Google made headlines when, in late January, it announced that it was rolling out gigabit Internet to Atlanta, Charlotte, Raleigh-Durham and Nashville. Eighteen cities across these metro areas will join Kansas City, Provo, and Austin in providing Internet speeds to select residents at roughly 75-100 times the speed of traditional broadband offerings. Less than one month later, AT&T, one of the nation’s largest broadband providers, has made public its intention to also offer gigabit speed Internet through its U-verse service, called GigaPower. AT&T’s super fast Internet is already offered in Raleigh-Durham, Winston-Salem, Kansas City, Dallas-Ft. Worth and Austin. The GigaPower expanded territory will include Charlotte, Greensboro, Atlanta, Jacksonville, Miami, Chicago, St. Louis, Houston, San Antonio, and San Jose. Both companies are exploring additional cities for potential buildout; both offerings will start at 1 Gbps for $70.00/month.
Since AT&T’s announcement, different media outlets have carried stories proclaiming this latest development as a victory for competition, citing it as an important example of the value of reclassifying Internet service providers as Title II common carriers under the 1934 Telecommunications Act. While it may be true that some consumers may now gain access to cheaper, faster Internet service in the cities where Google and AT&T will compete, more questions than answers are raised by the policy backdrop undergirding these rules.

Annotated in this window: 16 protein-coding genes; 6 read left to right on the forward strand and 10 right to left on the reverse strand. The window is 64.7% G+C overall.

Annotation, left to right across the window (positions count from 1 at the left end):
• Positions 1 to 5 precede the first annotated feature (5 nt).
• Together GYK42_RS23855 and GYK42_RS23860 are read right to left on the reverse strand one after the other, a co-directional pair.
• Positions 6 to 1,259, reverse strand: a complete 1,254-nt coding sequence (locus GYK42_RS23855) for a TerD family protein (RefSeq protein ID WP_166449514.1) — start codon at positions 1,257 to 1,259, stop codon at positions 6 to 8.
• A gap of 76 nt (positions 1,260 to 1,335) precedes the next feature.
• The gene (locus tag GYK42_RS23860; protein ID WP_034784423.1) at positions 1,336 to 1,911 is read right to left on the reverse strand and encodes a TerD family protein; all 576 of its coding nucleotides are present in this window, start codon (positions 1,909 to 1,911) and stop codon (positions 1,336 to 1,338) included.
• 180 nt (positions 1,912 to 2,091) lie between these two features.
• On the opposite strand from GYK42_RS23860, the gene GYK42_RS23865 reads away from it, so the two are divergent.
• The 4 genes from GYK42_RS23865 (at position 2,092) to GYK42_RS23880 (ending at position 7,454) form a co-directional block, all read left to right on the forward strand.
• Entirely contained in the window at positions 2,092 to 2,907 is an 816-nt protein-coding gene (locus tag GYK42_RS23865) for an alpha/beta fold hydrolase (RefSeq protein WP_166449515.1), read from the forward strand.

The forthcoming Open Internet rules expected to be voted on by the Federal Communications Commission next week would reclassify AT&T’s broadband offering as a Title II service, while Google’s offering would still receive treatment as a Title I information service. Specifically, although the competitors are offering the same service and, in some cases, would be sharing the same infrastructure considering that Google intends to build its network using poll attachments and rights of way that are already in use, the FCC’s new definition of “broadband Internet access service” would only apply to the broadband services people buy from cable, phone, and wireless providers, ostensibly leaving Google free and clear of the obligations of common carriage.
So why does that distinction matter as long as the Internet is faster and cheaper?
Google is not now, and would not be under the FCC’s proposed rules, required to offer a fiber connection to everyone who wants it. In fact, communities surrounding places like Charlotte and Nashville have already raised concerns about not being included in the fiber build out plans. Absent common carrier treatment, Google can cherry pick communities in which to build fiber – it may help the company guarantee a profitable bottom line, but it works an end-run around efforts to close the digital divide by providing those most in need with ready, affordable access to service. If AT&T, or other carriers, compete with Google, or similarly situated entities, only in those areas that Google has dictated has great enough demand for ultrafast broadband, we’ll find our communities even further disconnected by a digital divide perpetuated by redlining akin to trends endemic to the U.S. housing market.
It’s a complex and nuanced game — we all want fast, affordable, reliable broadband at affordable rates, but in getting to that goal, we should caution our policymakers against approaches that inadvertently create a disadvantage for the communities they’re trying to assist.